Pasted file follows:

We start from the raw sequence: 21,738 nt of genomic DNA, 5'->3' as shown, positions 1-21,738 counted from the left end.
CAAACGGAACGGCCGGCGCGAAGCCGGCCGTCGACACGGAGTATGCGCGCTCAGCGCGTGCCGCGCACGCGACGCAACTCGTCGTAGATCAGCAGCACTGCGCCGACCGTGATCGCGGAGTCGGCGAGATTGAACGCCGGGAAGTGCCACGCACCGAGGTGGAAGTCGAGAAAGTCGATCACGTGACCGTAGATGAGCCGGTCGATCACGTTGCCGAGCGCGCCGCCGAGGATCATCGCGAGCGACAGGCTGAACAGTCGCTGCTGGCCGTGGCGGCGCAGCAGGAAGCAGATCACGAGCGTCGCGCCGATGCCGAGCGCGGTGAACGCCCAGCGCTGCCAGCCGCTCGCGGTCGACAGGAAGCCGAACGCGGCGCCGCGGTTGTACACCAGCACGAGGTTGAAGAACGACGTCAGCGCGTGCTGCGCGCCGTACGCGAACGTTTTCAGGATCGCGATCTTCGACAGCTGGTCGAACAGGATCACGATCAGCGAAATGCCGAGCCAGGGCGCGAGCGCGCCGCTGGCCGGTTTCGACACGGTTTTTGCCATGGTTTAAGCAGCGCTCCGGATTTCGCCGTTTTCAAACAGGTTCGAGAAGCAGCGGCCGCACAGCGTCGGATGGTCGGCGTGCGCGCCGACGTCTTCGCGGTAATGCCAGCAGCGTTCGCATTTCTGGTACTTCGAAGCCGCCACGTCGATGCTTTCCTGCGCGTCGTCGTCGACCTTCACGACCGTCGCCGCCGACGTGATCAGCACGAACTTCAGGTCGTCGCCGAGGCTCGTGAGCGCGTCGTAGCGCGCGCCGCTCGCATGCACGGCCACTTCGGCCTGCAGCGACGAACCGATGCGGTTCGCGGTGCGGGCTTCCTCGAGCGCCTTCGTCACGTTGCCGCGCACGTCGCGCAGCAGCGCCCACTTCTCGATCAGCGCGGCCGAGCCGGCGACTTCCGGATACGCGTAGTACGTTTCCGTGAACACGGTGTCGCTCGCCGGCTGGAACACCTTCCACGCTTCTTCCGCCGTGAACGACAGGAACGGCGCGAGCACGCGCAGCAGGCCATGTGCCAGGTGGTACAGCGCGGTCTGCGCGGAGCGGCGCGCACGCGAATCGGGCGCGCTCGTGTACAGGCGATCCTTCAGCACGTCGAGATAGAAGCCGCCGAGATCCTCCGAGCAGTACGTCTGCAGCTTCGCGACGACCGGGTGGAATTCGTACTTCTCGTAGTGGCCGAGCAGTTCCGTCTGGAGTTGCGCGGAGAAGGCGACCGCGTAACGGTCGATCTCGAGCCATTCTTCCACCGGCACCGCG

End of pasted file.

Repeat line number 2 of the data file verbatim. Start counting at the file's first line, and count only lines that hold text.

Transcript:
CAAACGGAACGGCCGGCGCGAAGCCGGCCGTCGACACGGAGTATGCGCGCTCAGCGCGTGCCGCGCACGCGACGCAACTCGTCGTAGATCAGCAGCACTGCGCCGACCGTGATCGCGGAGTCGGCGAGATTGAACGCCGGGAAGTGCCACGCACCGAGGTGGAAGTCGAGAAAGTCGATCACGTGACCGTAGATGAGCCGGTCGATCACGTTGCCGAGCGCGCCGCCGAGGATCATCGCGAGCGACAGGCTGAACAGTCGCTGCTGGCCGTGGCGGCGCAGCAGGAAGCAGATCACGAGCGTCGCGCCGATGCCGAGCGCGGTGAACGCCCAGCGCTGCCAGCCGCTCGCGGTCGACAGGAAGCCGAACGCGGCGCCGCGGTTGTACACCAGCACGAGGTTGAAGAACGACGTCAGCGCGTGCTGCGCGCCGTACGCGAACGTTTTCAGGATCGCGATCTTCGACAGCTGGTCGAACAGGATCACGATCAGCGAAATGCCGAGCCAGGGCGCGAGCGCGCCGCTGGCCGGTTTCGACACGGTTTTTGCCATGGTTTAAGCAGCGCTCCGGATTTCGCCGTTTTCAAACAGGTTCGAGAAGCAGCGGCCGCACAGCGTCGGATGGTCGGCGTGCGCGCCGACGTCTTCGCGGTAATGCCAGCAGCGTTCGCATTTCTGGTACTTCGAAGCCGCCACGTCGATGCTTTCCTGCGCGTCGTCGTCGACCTTCACGACCGTCGCCGCCGACGTGATCAGCACGAACTTCAGGTCGTCGCCGAGGCTCGTGAGCGCGTCGTAGCGCGCGCCGCTCGCATGCACGGCCACTTCGGCCTGCAGCGACGAACCGATGCGGTTCGCGGTGCGGGCTTCCTCGAGCGCCTTCGTCACGTTGCCGCGCACGTCGCGCAGCAGCGCCCACTTCTCGATCAGCGCGGCCGAGCCGGCGACTTCCGGATACGCGTAGTACGTTTCCGTGAACACGGTGTCGCTCGCCGGCTGGAACACCTTCCACGCTTCTTCCGCCGTGAACGACAGGAACGGCGCGAGCACGCGCAGCAGGCCATGTGCCAGGTGGTACAGCGCGGTCTGCGCGGAGCGGCGCGCACGCGAATCGGGCGCGCTCGTGTACAGGCGATCCTTCAGCACGTCGAGATAGAAGCCGCCGAGATCCTCCGAGCAGTACGTCTGCAGCTTCGCGACGACCGGGTGGAATTCGTACTTCTCGTAGTGGCCGAGCAGTTCCGTCTGGAGTTGCGCGGAGAAGGCGACCGCGTAACGGTCGATCTCGAGCCATTCTTCCACCGGCACCGCG